“When injustice becomes a law, rebellion becomes a duty.” ~Jefferson The Bible story of David and Goliath is one of the most popular and enduring narratives ever told. Unlike Greek mythology it has the added advantage of being an actual historical event proven to have occurred by biblical archeologists, theologians and historians and written […]
My writing inspiration comes from two primary sources – God and Life. God, through the Holy Spirit, gives me the prompting to go in this direction or that direction … then I go. My other source of inspiration comes from just living life. For example, in early June on my radio show, “Joshua’s Trial,” a caller asked me pointedly, “Professor Washington, what do you think about Hegel’s theories? You need to write an article on Hegelian dialectic.”
Justice Thomas was born 65 years ago this day in the little town of Pin Point, Ga. This tribute essay celebrates the Natural Law and originalist jurisprudence of Thomas, which mandates a synthesis between legality and morality. For 23 years now, Justice Thomas has almost single-handedly upheld a reverential respect, reliance and expertise for the original ideals and intent of the constitutional framers that is tantamount to the transcendent.
Edward Snowden, a 29-year-old college dropout and contract computer analyst for the National Security Administration has leaked very sensitive information of national concern, which can harm all Americans by putting our safety in jeopardy by alerting America’s enemies of our vulnerabilities. Snowden, in violating his oath of secrecy, was unrepentant: “Everyone everywhere now understands how bad things have gotten – and they’re talking about it. They have the power to decide for themselves whether they are willing to sacrifice their privacy to the surveillance state.”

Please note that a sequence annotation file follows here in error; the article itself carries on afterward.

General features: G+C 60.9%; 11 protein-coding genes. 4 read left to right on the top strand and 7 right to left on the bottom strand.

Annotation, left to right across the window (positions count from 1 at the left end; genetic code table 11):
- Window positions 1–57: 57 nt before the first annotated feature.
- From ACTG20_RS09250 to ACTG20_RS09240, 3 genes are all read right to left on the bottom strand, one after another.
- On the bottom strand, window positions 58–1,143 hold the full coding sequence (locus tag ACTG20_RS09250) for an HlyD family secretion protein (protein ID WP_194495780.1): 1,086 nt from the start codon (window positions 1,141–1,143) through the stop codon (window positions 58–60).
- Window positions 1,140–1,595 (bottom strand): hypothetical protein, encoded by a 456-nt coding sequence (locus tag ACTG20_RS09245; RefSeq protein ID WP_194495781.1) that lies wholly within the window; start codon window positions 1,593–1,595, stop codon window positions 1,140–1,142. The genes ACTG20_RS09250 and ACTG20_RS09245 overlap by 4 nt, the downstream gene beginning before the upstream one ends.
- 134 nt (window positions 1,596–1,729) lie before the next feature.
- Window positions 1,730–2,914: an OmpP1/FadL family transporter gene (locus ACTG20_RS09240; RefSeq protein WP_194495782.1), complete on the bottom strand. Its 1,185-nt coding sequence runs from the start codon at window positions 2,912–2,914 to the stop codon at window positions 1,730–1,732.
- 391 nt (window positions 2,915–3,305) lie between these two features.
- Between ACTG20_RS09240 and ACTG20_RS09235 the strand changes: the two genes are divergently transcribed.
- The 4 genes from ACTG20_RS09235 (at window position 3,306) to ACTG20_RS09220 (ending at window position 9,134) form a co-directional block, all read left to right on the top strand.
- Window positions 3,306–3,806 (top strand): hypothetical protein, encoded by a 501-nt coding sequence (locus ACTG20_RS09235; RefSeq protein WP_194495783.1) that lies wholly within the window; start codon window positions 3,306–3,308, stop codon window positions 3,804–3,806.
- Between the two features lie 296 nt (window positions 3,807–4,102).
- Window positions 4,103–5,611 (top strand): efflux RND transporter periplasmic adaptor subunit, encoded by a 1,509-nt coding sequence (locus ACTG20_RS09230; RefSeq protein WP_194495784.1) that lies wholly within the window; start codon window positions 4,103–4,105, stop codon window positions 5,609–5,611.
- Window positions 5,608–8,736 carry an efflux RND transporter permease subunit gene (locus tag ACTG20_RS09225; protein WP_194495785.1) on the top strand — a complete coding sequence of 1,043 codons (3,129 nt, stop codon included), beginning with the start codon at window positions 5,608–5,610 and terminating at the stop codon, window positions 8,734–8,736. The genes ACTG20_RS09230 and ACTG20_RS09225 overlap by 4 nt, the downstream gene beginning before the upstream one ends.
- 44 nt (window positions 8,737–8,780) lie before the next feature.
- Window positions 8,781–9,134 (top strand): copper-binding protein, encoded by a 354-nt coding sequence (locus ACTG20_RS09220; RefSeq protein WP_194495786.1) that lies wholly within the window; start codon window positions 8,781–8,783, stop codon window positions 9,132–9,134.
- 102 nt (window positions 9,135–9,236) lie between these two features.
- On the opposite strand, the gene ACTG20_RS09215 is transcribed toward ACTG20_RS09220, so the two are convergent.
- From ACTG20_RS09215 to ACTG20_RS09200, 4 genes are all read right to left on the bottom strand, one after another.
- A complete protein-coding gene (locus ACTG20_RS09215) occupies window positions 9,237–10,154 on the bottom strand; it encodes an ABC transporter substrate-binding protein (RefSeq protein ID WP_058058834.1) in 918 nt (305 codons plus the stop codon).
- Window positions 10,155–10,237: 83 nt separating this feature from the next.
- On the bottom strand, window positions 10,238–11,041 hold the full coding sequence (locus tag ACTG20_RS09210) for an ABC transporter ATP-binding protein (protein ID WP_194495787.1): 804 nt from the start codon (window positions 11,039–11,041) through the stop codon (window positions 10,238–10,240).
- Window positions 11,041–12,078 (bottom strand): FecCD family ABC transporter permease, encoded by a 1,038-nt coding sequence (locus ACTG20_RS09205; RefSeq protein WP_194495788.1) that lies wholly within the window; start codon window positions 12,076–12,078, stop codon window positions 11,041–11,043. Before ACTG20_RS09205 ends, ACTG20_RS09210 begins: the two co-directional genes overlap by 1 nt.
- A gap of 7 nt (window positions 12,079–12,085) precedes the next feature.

Can Bob Dole, Joe Scarborough and Chris Christie fix the Republican Party? Former GOP Senate leader Bob Dole, who lost his presidential bid against Bill Clinton in 1996, answered that essential question in his blunt way during a Memorial Day weekend interview with Chris Wallace on Fox News Sunday: “I think they ought to put a sign on the national committee doors that says closed for repairs until New Year’s Day next year,” Dole said, “and spend that time going over ideas and positive agendas.”
Most conservatives, including radio icon Mark Levin, have nothing but utter contempt toward Sen. John McCain, R-Ariz. and his acolyte, Sen. Lindsay Graham, calling them “media whores” for constantly pushing amnesty for illegal aliens, their incessant strivings to always be in the media eye and especially for their frequent claims of being a “conservative” while at every opportunity slandering young Turk conservatives like Sens. Mike Lee, R-Utah, Rand Paul, R-Ky., Marco Rubio, R-Fla., and my favorite, Ted Cruz, R-Texas.
I can clearly remember that fateful day filled with lachrymose as if it were yesterday: a transcendent day inside the reading room of Ms. Mirandi’s fifth-grade at Lillibridge Elementary, Detroit, Mich. I was 10 years old. By “reading room” I mean a corner of the classroom decorated like a library. There were three or four nice decorative chairs, a small sofa, a Persian rug, a coffee table, a lamp and, of course, the epitome of that wonderful space … a bookshelf filled with classical books.